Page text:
Nick Kyrgios – Tennis’ Pantomime Villain


Brazen, brash and blatant Nick Kyrgios played out a thriller of a match in the second round of the Wimbledon 2019 and, as usual, his actions on and off the pitch stirred a lot of controversies. Journalists covered his post-match press conference extensively and publications minced and dissected every word. The headlines all ran the same.

Nick Kyrgios continued to be the modern-day bad boy of tennis but unlike John McEnroe before him, his defiant attitude and outspokenness wasn’t backed by hordes of title wins and moments at the very top of the game.

Nick Kyrgios might just be the most mercurial and polarising figure in tennis since McEnroe

He lost the particular match after putting up quite a spectacle to Nadal, mind you, but somehow he was talked about more than the victor – and that could just well be the perfect metaphor for his career.

Accused of playing ‘equal parts hero and equal parts villain’ and ‘continuing to delight and frustrate’ in equal measure, Kyrgios demonstrated the transcending power he had of polarising the world of tennis. Playing out a 3-6, 6-3, 6-7 (5), 6-7 (3) second-round loss at the famous centre court to Rafael Nadal- a rematch of his famous Wimbledon debut where his teenage-self beat Rafa to advance to the quarters in 2014, he produced two divisive moments that replaced market inflation and became the most discussed topic among people.

Words and glances were exchanged but the show on the court stood out as a treat for the fans.

The first, a body shot, the second, the underarm serve. While the rulebooks of tennis do not forbid either, it is an unwritten code of law that employing both these in your game is frowned upon and doesn’t exactly qualify as professional conduct. Nick would, however, disagree because it won him the points. Asked later after the game, whether he would apologise to Nadal for the body shot, he blatantly admitted that he did not care what Nadal thought about it and that he wanted to hit him on the chest.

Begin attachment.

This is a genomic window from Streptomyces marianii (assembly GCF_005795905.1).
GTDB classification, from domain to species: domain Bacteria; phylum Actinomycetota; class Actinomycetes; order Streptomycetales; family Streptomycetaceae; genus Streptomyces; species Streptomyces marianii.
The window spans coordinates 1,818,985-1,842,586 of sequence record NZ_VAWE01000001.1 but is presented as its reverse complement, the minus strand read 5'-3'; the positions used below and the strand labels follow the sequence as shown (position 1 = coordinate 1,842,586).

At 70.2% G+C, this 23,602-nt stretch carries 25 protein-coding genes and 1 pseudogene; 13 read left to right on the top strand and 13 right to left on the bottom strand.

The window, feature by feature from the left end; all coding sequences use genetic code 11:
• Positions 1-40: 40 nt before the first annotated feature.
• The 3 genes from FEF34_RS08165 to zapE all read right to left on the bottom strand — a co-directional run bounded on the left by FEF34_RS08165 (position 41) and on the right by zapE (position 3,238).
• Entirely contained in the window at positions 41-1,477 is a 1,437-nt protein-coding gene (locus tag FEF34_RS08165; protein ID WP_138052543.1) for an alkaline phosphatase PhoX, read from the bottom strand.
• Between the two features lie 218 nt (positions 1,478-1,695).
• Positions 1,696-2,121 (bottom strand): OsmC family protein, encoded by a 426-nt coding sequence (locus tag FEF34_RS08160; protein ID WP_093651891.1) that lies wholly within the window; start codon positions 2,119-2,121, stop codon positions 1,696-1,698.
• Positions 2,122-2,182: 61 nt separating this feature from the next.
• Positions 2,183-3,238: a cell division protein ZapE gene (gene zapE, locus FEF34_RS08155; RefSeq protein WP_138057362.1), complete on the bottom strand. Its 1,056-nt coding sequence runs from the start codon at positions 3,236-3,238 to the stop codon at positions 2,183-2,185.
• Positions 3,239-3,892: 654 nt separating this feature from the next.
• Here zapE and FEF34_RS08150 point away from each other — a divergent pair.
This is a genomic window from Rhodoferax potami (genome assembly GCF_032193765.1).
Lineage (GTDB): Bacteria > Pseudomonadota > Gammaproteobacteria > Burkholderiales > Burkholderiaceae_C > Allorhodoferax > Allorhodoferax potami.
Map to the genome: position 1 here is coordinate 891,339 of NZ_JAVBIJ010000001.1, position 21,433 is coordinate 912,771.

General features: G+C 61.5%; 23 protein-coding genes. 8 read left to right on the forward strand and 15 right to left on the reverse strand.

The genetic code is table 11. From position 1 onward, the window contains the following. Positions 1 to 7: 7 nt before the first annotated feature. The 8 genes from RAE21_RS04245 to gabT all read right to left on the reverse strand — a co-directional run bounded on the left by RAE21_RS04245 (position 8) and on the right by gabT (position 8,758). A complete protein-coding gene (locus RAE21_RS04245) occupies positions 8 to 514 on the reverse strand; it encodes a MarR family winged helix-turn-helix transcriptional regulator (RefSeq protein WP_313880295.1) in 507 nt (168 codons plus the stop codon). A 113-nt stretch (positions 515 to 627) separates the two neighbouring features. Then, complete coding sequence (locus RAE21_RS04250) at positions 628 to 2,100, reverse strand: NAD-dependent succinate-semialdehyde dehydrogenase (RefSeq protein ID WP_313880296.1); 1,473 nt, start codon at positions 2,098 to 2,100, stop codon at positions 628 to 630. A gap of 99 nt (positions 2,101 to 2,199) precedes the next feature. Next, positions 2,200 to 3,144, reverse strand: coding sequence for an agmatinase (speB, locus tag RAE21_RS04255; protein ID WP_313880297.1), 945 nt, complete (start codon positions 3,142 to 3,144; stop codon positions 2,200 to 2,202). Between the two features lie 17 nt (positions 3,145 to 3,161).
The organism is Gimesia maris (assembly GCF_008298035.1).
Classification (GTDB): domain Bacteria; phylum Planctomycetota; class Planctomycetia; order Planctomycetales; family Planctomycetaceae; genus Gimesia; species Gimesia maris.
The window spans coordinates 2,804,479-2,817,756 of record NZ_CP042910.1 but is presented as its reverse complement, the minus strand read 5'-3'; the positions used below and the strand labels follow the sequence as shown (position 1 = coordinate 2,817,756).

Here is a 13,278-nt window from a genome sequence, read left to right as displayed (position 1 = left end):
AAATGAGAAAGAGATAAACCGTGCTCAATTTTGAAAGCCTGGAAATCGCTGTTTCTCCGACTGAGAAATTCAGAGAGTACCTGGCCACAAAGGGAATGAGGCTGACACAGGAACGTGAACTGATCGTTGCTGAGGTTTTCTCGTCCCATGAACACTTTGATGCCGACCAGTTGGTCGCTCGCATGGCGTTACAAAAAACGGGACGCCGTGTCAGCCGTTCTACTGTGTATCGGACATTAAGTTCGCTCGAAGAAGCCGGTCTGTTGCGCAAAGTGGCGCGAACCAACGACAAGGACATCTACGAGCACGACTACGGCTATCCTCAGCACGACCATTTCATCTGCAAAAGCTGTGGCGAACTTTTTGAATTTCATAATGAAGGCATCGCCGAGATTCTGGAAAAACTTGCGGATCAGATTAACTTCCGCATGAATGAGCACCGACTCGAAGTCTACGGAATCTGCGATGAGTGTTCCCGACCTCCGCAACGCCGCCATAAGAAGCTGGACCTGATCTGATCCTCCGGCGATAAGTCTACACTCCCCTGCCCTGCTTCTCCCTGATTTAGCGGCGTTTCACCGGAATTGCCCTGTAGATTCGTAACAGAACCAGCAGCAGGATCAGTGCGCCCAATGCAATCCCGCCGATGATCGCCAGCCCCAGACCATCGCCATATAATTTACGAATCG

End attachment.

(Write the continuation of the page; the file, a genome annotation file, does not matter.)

However, there was much more to his game than his standout temperament. Capable of producing moments of absolute genius that left your jaw dropped to the ground, Nick was his usual brilliant self against Nadal as well. Showboating and wowing the crowd with his iconic hitting the ball through his own legs, trying to win audacious points only to be let down by fine margins, striking the ball straight at the World No. 2 and responding to a call going against him by absolutely demolishing the next few points– it was vintage Nick and he provided more than a gruelling gladiatorial fight to someone who is regarded as one of the greatest ever to play the sport.

But after everything was said and done, Nick still lost the game. It marked his exit from the Wimbledon and let’s be honest, that was expected. Nadal, still young at 33 and having conquered the clay court once again showed that his decline is far from over while Kyrgios is 24 years of age and ranked 41 spots behind Rafael in the world rankings.